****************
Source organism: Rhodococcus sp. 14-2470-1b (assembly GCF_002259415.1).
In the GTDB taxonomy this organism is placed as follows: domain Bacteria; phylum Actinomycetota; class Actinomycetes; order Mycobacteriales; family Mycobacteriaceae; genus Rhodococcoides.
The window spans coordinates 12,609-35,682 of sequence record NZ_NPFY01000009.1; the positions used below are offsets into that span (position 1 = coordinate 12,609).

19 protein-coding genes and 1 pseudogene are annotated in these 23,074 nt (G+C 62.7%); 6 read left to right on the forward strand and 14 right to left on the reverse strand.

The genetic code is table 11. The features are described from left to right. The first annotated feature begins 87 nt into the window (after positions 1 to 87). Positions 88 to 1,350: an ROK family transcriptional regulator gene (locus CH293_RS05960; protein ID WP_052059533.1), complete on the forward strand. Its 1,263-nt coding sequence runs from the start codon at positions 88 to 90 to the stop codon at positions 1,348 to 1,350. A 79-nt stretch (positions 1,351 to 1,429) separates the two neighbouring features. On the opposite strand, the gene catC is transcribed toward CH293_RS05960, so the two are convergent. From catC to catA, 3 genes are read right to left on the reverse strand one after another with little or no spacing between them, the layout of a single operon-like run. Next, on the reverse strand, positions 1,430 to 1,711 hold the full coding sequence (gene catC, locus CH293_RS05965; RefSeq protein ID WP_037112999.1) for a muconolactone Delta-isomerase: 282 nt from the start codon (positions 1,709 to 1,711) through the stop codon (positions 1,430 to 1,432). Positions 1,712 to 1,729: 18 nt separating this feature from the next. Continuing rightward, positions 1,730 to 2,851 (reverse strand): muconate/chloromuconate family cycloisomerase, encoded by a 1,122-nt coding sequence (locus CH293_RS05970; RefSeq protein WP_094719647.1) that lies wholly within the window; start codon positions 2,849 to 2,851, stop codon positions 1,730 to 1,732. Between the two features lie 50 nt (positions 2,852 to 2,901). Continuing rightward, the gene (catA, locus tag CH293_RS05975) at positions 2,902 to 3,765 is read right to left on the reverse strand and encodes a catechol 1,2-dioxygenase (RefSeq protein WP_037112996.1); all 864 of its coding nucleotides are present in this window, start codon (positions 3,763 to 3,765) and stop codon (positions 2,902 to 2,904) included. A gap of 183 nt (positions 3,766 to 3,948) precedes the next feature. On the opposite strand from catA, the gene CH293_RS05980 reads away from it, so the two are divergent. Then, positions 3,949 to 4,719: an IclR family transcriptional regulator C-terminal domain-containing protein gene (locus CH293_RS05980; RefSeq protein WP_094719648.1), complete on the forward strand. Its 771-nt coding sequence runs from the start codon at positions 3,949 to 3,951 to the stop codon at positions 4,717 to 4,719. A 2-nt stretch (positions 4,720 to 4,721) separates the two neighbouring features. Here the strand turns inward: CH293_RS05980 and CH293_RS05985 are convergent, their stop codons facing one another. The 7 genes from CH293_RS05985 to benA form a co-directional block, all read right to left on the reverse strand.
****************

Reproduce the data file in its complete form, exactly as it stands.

Source organism: Rhodococcus sp. 14-2470-1b (assembly GCF_002259415.1).
In the GTDB taxonomy this organism is placed as follows: domain Bacteria; phylum Actinomycetota; class Actinomycetes; order Mycobacteriales; family Mycobacteriaceae; genus Rhodococcoides.
The window spans coordinates 12,609-35,682 of sequence record NZ_NPFY01000009.1; the positions used below are offsets into that span (position 1 = coordinate 12,609).

19 protein-coding genes and 1 pseudogene are annotated in these 23,074 nt (G+C 62.7%); 6 read left to right on the forward strand and 14 right to left on the reverse strand.

The genetic code is table 11. The features are described from left to right. The first annotated feature begins 87 nt into the window (after positions 1 to 87). Positions 88 to 1,350: an ROK family transcriptional regulator gene (locus CH293_RS05960; protein ID WP_052059533.1), complete on the forward strand. Its 1,263-nt coding sequence runs from the start codon at positions 88 to 90 to the stop codon at positions 1,348 to 1,350. A 79-nt stretch (positions 1,351 to 1,429) separates the two neighbouring features. On the opposite strand, the gene catC is transcribed toward CH293_RS05960, so the two are convergent. From catC to catA, 3 genes are read right to left on the reverse strand one after another with little or no spacing between them, the layout of a single operon-like run. Next, on the reverse strand, positions 1,430 to 1,711 hold the full coding sequence (gene catC, locus CH293_RS05965; RefSeq protein ID WP_037112999.1) for a muconolactone Delta-isomerase: 282 nt from the start codon (positions 1,709 to 1,711) through the stop codon (positions 1,430 to 1,432). Positions 1,712 to 1,729: 18 nt separating this feature from the next. Continuing rightward, positions 1,730 to 2,851 (reverse strand): muconate/chloromuconate family cycloisomerase, encoded by a 1,122-nt coding sequence (locus CH293_RS05970; RefSeq protein WP_094719647.1) that lies wholly within the window; start codon positions 2,849 to 2,851, stop codon positions 1,730 to 1,732. Between the two features lie 50 nt (positions 2,852 to 2,901). Continuing rightward, the gene (catA, locus tag CH293_RS05975) at positions 2,902 to 3,765 is read right to left on the reverse strand and encodes a catechol 1,2-dioxygenase (RefSeq protein WP_037112996.1); all 864 of its coding nucleotides are present in this window, start codon (positions 3,763 to 3,765) and stop codon (positions 2,902 to 2,904) included. A gap of 183 nt (positions 3,766 to 3,948) precedes the next feature. On the opposite strand from catA, the gene CH293_RS05980 reads away from it, so the two are divergent. Then, positions 3,949 to 4,719: an IclR family transcriptional regulator C-terminal domain-containing protein gene (locus CH293_RS05980; RefSeq protein WP_094719648.1), complete on the forward strand. Its 771-nt coding sequence runs from the start codon at positions 3,949 to 3,951 to the stop codon at positions 4,717 to 4,719. A 2-nt stretch (positions 4,720 to 4,721) separates the two neighbouring features. Here the strand turns inward: CH293_RS05980 and CH293_RS05985 are convergent, their stop codons facing one another. The 7 genes from CH293_RS05985 to benA form a co-directional block, all read right to left on the reverse strand.